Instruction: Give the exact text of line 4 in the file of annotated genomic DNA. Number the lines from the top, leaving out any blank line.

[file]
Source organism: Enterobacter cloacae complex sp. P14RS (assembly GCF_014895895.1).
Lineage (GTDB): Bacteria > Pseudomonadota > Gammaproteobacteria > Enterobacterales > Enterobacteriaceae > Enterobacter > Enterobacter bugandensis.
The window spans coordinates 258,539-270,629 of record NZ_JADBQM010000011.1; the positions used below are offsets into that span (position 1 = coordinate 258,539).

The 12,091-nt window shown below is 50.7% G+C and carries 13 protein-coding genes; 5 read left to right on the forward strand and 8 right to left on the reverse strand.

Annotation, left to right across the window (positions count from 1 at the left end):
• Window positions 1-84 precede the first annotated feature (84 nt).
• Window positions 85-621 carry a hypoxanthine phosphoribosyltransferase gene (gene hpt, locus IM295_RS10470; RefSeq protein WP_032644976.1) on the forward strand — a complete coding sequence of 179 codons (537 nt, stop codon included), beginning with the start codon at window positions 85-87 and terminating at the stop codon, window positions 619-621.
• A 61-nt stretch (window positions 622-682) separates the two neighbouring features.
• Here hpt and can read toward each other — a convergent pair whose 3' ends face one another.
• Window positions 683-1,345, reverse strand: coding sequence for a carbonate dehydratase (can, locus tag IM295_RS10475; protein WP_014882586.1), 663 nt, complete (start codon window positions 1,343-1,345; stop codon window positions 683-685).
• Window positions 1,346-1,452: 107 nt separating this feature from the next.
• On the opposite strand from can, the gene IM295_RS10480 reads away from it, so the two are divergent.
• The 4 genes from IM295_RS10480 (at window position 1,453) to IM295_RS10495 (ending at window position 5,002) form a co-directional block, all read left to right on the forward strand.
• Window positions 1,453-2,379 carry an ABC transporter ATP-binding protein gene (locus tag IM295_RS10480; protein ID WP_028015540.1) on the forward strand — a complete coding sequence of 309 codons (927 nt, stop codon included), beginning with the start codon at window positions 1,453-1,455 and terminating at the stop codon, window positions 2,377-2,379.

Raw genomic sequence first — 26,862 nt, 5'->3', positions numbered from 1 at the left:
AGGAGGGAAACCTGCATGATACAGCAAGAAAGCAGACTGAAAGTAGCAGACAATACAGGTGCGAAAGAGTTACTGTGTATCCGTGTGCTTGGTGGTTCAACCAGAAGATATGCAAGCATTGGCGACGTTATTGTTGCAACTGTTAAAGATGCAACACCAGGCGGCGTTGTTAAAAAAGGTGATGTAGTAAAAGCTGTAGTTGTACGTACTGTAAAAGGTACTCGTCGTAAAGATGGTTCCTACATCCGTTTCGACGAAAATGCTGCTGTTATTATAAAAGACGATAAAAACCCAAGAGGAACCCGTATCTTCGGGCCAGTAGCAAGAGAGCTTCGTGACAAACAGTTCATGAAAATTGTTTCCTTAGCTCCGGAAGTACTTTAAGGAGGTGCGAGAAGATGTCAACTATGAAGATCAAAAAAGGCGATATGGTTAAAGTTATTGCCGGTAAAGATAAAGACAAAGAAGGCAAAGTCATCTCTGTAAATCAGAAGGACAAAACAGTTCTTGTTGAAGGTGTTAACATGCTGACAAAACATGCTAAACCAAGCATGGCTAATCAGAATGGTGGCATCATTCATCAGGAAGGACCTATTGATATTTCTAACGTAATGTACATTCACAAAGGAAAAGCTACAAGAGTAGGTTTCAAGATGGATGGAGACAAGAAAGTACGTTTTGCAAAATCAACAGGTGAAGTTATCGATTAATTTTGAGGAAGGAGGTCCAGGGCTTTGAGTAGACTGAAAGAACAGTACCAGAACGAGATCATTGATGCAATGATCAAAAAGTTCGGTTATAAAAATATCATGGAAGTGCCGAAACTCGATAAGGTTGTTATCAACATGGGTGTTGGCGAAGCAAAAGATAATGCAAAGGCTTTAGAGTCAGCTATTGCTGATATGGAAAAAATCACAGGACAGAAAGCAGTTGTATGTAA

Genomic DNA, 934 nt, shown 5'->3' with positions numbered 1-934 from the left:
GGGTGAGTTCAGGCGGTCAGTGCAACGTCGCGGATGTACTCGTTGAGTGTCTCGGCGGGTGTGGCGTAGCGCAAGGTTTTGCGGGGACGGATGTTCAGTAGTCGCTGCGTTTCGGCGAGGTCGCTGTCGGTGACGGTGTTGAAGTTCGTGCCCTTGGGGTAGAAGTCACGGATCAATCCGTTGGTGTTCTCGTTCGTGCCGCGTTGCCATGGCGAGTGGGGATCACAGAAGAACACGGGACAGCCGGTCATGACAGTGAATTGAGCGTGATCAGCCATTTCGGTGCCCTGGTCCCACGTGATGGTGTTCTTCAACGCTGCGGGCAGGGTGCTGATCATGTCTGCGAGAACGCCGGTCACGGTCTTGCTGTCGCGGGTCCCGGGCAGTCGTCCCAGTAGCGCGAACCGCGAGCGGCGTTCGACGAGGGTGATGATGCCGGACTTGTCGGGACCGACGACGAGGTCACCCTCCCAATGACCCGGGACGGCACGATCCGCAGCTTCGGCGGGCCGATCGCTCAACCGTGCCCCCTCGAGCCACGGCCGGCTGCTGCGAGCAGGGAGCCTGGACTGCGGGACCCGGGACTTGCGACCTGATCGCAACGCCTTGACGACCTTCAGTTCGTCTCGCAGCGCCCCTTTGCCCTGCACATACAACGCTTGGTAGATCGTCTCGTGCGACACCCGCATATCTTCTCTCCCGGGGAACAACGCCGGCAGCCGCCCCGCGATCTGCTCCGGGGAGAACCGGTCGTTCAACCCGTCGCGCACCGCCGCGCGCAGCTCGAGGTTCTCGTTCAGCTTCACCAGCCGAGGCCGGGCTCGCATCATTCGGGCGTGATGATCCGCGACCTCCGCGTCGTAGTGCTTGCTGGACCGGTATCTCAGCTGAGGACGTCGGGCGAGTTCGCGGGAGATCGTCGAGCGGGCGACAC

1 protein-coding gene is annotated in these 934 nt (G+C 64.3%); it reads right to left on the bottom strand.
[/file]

The 12,091-nt window shown below is 50.7% G+C and carries 13 protein-coding genes; 5 read left to right on the forward strand and 8 right to left on the reverse strand.